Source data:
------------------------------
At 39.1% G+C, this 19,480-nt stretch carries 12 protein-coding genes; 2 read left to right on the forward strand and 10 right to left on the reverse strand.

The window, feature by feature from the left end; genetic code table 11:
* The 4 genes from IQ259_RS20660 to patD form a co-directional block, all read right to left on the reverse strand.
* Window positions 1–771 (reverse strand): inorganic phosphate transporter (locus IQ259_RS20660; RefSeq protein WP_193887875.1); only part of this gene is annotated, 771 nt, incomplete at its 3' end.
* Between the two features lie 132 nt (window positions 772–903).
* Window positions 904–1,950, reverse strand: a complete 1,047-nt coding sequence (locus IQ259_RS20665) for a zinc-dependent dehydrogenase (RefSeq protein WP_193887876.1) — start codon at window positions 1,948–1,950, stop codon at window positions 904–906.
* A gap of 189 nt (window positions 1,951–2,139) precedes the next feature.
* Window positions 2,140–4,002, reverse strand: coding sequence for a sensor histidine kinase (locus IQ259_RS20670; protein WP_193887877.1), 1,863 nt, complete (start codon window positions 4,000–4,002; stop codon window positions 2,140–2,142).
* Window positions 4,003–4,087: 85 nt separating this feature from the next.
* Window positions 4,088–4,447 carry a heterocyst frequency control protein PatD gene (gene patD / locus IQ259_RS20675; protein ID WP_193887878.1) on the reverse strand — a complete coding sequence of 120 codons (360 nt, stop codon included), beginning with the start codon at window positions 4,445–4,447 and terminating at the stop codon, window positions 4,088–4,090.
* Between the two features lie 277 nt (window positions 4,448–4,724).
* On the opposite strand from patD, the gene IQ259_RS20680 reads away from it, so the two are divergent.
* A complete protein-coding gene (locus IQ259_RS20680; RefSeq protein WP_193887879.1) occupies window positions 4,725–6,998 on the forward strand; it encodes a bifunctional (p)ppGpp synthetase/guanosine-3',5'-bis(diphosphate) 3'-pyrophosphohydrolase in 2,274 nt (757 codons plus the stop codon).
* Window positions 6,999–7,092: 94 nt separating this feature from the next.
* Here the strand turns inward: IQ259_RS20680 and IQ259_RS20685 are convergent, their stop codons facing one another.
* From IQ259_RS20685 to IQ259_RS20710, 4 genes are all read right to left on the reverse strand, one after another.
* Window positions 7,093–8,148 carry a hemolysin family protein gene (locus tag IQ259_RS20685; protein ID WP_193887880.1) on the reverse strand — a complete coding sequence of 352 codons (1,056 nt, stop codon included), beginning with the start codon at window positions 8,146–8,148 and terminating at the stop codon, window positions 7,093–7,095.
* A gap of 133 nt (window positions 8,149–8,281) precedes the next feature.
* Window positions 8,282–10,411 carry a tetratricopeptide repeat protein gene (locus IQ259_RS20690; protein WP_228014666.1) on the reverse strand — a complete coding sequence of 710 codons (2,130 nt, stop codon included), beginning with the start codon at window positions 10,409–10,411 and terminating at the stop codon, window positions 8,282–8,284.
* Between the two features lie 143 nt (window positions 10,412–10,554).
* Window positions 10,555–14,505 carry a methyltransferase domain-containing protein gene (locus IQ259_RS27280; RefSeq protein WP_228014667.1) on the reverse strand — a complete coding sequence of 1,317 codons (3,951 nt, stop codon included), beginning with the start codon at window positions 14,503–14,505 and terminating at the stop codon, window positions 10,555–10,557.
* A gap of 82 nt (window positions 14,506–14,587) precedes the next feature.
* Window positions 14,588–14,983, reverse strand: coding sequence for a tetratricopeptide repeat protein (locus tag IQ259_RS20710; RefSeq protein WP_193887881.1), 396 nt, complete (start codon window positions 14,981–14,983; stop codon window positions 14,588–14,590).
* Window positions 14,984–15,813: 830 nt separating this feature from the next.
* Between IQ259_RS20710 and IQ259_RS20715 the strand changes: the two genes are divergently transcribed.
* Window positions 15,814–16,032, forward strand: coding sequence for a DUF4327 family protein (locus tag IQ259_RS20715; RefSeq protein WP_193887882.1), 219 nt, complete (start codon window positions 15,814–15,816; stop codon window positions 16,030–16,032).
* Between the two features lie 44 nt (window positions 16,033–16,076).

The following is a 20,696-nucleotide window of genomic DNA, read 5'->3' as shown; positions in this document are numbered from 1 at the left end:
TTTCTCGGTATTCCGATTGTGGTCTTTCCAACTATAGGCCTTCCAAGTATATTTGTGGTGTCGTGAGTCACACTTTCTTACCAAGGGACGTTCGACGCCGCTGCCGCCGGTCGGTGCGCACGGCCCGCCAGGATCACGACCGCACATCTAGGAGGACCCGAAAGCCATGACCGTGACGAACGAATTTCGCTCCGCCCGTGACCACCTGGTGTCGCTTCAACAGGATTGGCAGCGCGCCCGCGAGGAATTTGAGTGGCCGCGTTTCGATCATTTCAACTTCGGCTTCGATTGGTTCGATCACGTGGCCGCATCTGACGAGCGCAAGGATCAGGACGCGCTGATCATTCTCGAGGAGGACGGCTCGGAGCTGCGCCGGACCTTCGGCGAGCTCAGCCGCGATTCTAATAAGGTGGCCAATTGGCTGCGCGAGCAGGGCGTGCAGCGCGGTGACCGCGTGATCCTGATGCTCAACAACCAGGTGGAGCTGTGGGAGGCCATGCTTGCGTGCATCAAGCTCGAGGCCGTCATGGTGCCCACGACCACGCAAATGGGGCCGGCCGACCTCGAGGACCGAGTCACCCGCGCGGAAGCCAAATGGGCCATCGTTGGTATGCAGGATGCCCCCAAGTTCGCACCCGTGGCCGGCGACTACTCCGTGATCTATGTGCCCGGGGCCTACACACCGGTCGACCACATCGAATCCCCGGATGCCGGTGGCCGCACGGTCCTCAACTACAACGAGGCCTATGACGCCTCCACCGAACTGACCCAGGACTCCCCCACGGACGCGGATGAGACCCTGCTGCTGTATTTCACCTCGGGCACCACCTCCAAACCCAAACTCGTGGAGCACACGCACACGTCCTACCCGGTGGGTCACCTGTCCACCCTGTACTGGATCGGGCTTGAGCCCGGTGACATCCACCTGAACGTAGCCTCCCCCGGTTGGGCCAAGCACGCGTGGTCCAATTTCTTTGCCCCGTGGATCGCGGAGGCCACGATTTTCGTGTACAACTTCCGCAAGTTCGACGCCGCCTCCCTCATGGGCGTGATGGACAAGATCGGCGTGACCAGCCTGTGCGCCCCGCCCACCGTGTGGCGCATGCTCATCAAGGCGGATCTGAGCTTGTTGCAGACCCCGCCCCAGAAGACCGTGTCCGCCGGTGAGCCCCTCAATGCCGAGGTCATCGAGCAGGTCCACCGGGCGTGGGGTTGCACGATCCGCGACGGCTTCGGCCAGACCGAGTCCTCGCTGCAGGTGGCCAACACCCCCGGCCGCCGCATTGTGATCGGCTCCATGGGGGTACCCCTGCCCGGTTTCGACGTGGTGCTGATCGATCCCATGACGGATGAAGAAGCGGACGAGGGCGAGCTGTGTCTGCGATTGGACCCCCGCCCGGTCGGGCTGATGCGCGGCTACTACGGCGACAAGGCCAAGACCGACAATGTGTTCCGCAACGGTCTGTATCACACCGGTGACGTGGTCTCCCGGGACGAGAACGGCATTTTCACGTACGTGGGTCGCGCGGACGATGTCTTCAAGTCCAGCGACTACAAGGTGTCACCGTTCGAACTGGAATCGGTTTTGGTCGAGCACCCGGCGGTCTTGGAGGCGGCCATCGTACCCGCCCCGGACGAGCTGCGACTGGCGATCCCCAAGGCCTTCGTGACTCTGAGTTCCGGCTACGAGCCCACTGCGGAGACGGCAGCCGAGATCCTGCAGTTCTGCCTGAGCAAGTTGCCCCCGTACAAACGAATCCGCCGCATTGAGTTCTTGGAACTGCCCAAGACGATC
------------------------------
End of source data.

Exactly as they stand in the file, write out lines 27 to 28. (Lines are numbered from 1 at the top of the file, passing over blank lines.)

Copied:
* Between the two features lie 44 nt (window positions 16,033–16,076).

The following is a 20,696-nucleotide window of genomic DNA, read 5'->3' as shown; positions in this document are numbered from 1 at the left end: